Saturday, March 1, 2008
How do you know when to play and what to play..?
After each performance of Like Dirt there was a moderated Q&A between the audience and Rachel, Patty, myself and the performers. At both Q&As the same question came up directed to the musicians which went something along the lines of: "How do you know when to play and what to play?" Meaning, it was apparent in performance that the musicians and I were all doing certain gestures at certain moments within the dance. But it was also apparent that there was a lot of freedom for expression within the score and overall performance.
Flip did a great job both nights explaining to the audience how my charts provide specific musical directions but that it is also understood that each musician once they understand the basic template of the score must take off and improvise with it. As the composer, my job is to create a series of landscapes with some definite boundaries - not in the restrictive sense of the word, but as if there were aural elements indigenous to the landscape and others that are not indigenous. I think there were only two moments where - in rehearsals - I told the ensemble that what they were doing was absolutely not what I wanted. And if I found myself stuck for an explanation or guidance when the musicians needed it - I would go back to a broader more general description of how I wanted the score to sound. This usually got things back on track.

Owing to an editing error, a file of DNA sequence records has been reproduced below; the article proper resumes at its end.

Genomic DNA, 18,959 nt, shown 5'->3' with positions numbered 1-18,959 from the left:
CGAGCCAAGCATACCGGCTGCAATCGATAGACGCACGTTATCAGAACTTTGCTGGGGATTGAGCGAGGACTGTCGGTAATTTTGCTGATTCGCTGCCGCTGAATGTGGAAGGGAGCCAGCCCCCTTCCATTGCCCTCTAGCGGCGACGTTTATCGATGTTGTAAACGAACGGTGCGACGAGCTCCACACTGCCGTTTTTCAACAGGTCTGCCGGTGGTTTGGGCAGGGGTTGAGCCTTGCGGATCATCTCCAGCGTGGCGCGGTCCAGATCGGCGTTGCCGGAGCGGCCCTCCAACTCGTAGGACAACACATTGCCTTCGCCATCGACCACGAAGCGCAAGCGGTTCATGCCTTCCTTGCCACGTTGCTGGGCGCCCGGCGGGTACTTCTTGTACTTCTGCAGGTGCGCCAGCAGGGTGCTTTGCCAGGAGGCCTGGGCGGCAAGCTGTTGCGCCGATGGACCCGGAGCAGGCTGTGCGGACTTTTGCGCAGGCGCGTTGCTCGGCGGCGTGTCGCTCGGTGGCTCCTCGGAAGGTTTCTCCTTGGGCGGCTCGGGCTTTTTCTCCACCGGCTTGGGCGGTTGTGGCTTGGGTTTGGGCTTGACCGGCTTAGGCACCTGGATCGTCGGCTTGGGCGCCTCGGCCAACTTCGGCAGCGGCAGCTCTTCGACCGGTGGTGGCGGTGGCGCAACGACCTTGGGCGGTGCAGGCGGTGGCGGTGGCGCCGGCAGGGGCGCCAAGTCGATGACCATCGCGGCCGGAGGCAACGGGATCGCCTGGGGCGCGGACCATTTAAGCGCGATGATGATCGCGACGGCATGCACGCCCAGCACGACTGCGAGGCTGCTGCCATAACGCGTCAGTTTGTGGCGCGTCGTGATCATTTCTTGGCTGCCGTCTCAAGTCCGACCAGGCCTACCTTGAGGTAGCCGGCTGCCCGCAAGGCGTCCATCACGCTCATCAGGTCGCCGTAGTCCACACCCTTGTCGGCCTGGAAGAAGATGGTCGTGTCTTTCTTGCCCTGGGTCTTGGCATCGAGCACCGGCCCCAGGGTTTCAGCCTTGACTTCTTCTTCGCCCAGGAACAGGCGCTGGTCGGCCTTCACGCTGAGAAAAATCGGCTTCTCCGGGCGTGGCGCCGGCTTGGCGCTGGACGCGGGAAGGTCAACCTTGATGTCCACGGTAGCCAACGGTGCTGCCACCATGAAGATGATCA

One friend asked me how much of what Helga was doing was composed and how much of it was improvised. To be clear, she did improvise, but she was starting her improvisations with some specific compositional ideas (which came from me or came from a process of the ensemble playing and improvising together). Another important point to remember is that she was reacting all the time not only to the other musicians (and their interpretive powers) but to the movement as well. The musicians and I had to rehearse this music with movement - although initially we worked as a separate unit just to work out the charts and directions I had come up with.
This is a very enjoyable way of creating music. I have no problem composing for specific people and in an intensely collaborative situation. I know that's not how it is for all composers...but it's a world I enjoy exploring.
Posted by Chris Becker at 4:10 PM